May 2006: Ronnie’s Rhythm

With the Test Series in South Africa finally concluded – mercifully earlier than scheduled due to a pitch with more than a little help for the seamers – attention turned to the Northern Hemisphere. Sri Lanka battled against the cold and the clouds on three-sweater days at Worcester, and India set about extending their irrepressible ODI form on their Caribbean tour.

Barring a surge of uncharacteristically spilled catches at Lord’s, everything went to the English early-season plan. Three hundred runs in two Kevin Pietersen innings – including one reverse sweep for six off Muttiah Muralitharan that has made the work of every youth coach in the country that little bit more difficult. In Jamaica, the first ODI of five beat the elements to go down to the wire, but Mohammad Kaif held his nerve to keep the Indian plan intact… until one man decided otherwise.

It’s six years and 102 matches since his One-Day International debut, hailed as the next great West Indian batting artisan, and a future Caribbean Captain. Yet since then, the Windies have seen more wicketkeepers than Ramnaresh Sarwan has made ODI centuries and each cycle of captaincy has seen the Guyanese batsman passed over – not ready, not mature enough, not complete.

There have been flashes, glimpses to let us know that we haven’t just imagined that spark. His scintillating century sparked the Windies’ epochal run-chase at the ARG three years ago, and a fiery – if ultimately fruitless – innings against Sri Lanka in the World Cup that year showed that he was not short on bravery, either. Stretchered off after being hit over the ear by a Dilhara Fernando bouncer, he returned to haul his side to within 7 runs of unlikely triumph.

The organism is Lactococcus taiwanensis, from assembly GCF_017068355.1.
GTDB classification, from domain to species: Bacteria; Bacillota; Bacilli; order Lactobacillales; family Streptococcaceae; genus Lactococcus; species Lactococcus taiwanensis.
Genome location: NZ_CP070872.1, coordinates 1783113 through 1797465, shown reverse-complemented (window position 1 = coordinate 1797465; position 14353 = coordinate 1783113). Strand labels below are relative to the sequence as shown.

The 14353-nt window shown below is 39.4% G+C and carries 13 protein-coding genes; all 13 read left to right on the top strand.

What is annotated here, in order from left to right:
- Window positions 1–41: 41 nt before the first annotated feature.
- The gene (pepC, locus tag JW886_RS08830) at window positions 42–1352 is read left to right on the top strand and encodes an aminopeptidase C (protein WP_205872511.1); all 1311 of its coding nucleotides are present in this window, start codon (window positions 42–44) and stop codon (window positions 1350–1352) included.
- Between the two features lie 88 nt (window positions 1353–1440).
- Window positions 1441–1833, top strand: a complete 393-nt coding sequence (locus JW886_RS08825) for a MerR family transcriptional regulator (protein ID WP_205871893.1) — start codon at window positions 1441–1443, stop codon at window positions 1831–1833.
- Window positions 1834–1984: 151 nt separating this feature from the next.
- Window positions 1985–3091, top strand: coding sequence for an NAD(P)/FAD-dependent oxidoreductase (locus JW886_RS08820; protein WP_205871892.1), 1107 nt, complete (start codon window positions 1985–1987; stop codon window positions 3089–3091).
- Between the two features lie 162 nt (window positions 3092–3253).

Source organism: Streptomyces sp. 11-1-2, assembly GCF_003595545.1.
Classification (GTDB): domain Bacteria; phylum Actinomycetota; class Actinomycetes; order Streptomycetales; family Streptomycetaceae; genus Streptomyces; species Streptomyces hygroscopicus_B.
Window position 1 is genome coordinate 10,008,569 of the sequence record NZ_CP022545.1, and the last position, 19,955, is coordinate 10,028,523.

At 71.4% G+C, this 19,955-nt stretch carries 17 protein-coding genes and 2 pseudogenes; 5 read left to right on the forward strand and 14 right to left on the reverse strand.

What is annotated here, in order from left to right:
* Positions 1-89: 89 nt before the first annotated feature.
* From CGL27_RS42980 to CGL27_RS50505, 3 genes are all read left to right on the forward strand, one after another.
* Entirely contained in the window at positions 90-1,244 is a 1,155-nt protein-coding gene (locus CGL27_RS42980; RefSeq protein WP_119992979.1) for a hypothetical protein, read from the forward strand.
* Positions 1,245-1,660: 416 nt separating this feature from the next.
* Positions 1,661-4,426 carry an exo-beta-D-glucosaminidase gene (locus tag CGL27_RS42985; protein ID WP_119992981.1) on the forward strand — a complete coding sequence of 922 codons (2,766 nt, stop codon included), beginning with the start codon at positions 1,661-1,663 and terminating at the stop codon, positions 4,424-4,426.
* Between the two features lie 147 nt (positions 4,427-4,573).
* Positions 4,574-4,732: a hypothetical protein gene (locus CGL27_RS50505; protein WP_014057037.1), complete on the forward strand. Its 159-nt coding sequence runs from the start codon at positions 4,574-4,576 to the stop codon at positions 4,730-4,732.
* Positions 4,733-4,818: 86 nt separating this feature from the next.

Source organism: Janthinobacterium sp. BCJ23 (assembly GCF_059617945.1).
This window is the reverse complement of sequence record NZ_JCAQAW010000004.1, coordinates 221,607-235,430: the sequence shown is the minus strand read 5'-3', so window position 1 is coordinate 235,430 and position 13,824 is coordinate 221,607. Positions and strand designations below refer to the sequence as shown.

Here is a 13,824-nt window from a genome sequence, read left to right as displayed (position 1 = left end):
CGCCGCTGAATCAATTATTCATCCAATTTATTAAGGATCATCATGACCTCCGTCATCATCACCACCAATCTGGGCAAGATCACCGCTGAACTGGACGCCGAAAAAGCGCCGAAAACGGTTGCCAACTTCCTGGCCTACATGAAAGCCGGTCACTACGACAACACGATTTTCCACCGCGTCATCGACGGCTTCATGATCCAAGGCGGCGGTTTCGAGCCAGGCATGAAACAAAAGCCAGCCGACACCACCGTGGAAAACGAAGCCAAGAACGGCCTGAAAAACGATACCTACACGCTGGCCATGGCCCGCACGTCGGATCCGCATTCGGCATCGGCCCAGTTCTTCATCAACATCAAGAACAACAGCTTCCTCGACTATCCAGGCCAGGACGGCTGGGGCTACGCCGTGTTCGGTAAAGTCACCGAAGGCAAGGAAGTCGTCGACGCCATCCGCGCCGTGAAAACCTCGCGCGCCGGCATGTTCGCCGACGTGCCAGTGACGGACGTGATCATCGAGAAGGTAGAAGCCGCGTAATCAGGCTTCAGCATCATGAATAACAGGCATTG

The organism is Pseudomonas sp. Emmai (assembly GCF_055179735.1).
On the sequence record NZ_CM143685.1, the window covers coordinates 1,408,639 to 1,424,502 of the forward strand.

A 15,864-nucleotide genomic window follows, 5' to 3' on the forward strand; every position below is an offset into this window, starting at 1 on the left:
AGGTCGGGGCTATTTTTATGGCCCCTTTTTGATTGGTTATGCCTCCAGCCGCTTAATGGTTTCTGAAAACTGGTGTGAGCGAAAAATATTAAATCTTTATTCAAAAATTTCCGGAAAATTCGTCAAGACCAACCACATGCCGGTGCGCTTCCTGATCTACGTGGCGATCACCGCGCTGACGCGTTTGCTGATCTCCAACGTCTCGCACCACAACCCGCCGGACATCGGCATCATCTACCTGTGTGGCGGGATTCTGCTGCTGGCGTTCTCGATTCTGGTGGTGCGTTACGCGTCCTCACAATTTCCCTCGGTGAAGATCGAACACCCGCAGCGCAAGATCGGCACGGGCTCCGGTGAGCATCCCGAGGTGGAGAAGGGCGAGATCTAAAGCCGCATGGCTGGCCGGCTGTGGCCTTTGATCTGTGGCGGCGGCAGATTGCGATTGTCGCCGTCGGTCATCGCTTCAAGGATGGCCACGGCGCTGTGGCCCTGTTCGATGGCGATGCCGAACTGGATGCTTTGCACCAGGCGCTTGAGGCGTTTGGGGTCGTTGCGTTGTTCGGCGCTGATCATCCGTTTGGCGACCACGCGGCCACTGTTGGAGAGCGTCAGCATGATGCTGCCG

Nevertheless, for each firework display, there have been many – too many – more washouts. Unfulfilled starts, unfulfilled promise, and Sarwan was nothing more than an intermittent threat, peripheral to Lara, Gayle and Chanderpaul. There was no need to devise intricate plans to bring about his downfall, because more often than not he’d prime his own traps.

The second ODI between the West Indies and India at Sabina Park began with the tourists, fresh from their 17th consecutive successful run-chase, high on confidence, high on form and red-hot favourites to make it 18. Without Sarwan, they would have done.

Marshalling a struggling Caribbean batting lineup, he coaxed, cajoled and carried the lower order to support him on his way to 98 not out – one run shy of being exactly half of Windies’ eventual tally of 198. By the time that Dwayne Bravo’s sensational slower ball yorker despatched Yuvraj Singh four hours later, it was still one run enough. The Series was levelled.

Catharsis? Come St Kitts’ first ever ODI, it certainly seemed that way. Set 246, it didn’t matter that only two other West Indians passed eleven. It didn’t matter that he came in at 31 for two in the tenth over. It didn’t matter that the required run rate breached seven per over. Whilst Sarwan was at the crease, Basseterre’s baptism was in safe hands.

The series was turned, and the Indians’ spirits were broken. The hosts went on to take the two remaining games and seal the series 4-1, the first time the West Indies had won four consecutive ODIs (excluding matches against Zimbabwe and Bangladesh) since England went down by the same scoreline eight years and 150 matches ago.

The world game needs a strong West Indies; the beat of the Calypso has been silenced for too long. Whether the full symphony will return remains to be seen but for now, at least Ronnie’s got his rhythm.

Cricket Web Player of the Month
May 2006

Ramnaresh Sarwan

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